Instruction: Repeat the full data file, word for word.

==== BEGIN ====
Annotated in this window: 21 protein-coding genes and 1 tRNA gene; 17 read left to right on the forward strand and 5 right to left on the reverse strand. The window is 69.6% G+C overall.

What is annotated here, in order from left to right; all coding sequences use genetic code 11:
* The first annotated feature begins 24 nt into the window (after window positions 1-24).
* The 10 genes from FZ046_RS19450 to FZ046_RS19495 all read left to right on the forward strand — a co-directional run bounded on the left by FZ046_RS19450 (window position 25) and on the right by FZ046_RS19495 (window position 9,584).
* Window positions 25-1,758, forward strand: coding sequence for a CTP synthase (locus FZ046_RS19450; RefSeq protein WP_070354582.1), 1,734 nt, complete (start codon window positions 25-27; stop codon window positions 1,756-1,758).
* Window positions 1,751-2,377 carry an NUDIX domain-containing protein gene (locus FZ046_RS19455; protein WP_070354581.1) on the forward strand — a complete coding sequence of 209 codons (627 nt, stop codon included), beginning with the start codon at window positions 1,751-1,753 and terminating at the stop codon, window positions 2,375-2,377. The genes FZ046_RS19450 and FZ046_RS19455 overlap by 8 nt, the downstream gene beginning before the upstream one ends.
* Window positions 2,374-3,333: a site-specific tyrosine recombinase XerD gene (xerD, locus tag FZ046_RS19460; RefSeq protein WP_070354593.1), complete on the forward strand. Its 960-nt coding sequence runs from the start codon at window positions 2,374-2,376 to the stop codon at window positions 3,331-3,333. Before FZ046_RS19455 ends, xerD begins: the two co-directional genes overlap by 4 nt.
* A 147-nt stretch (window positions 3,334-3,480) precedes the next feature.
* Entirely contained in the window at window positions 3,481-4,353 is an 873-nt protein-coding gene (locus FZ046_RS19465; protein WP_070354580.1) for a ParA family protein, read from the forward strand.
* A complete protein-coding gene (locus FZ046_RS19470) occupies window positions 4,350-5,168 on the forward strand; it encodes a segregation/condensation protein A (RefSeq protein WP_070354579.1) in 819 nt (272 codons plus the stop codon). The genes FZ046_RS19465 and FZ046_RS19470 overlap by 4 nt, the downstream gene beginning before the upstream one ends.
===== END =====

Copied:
Annotated in this window: 21 protein-coding genes and 1 tRNA gene; 17 read left to right on the forward strand and 5 right to left on the reverse strand. The window is 69.6% G+C overall.

What is annotated here, in order from left to right; all coding sequences use genetic code 11:
* The first annotated feature begins 24 nt into the window (after window positions 1-24).
* The 10 genes from FZ046_RS19450 to FZ046_RS19495 all read left to right on the forward strand — a co-directional run bounded on the left by FZ046_RS19450 (window position 25) and on the right by FZ046_RS19495 (window position 9,584).
* Window positions 25-1,758, forward strand: coding sequence for a CTP synthase (locus FZ046_RS19450; RefSeq protein WP_070354582.1), 1,734 nt, complete (start codon window positions 25-27; stop codon window positions 1,756-1,758).
* Window positions 1,751-2,377 carry an NUDIX domain-containing protein gene (locus FZ046_RS19455; protein WP_070354581.1) on the forward strand — a complete coding sequence of 209 codons (627 nt, stop codon included), beginning with the start codon at window positions 1,751-1,753 and terminating at the stop codon, window positions 2,375-2,377. The genes FZ046_RS19450 and FZ046_RS19455 overlap by 8 nt, the downstream gene beginning before the upstream one ends.
* Window positions 2,374-3,333: a site-specific tyrosine recombinase XerD gene (xerD, locus tag FZ046_RS19460; RefSeq protein WP_070354593.1), complete on the forward strand. Its 960-nt coding sequence runs from the start codon at window positions 2,374-2,376 to the stop codon at window positions 3,331-3,333. Before FZ046_RS19455 ends, xerD begins: the two co-directional genes overlap by 4 nt.
* A 147-nt stretch (window positions 3,334-3,480) precedes the next feature.
* Entirely contained in the window at window positions 3,481-4,353 is an 873-nt protein-coding gene (locus FZ046_RS19465; protein WP_070354580.1) for a ParA family protein, read from the forward strand.
* A complete protein-coding gene (locus FZ046_RS19470) occupies window positions 4,350-5,168 on the forward strand; it encodes a segregation/condensation protein A (RefSeq protein WP_070354579.1) in 819 nt (272 codons plus the stop codon). The genes FZ046_RS19465 and FZ046_RS19470 overlap by 4 nt, the downstream gene beginning before the upstream one ends.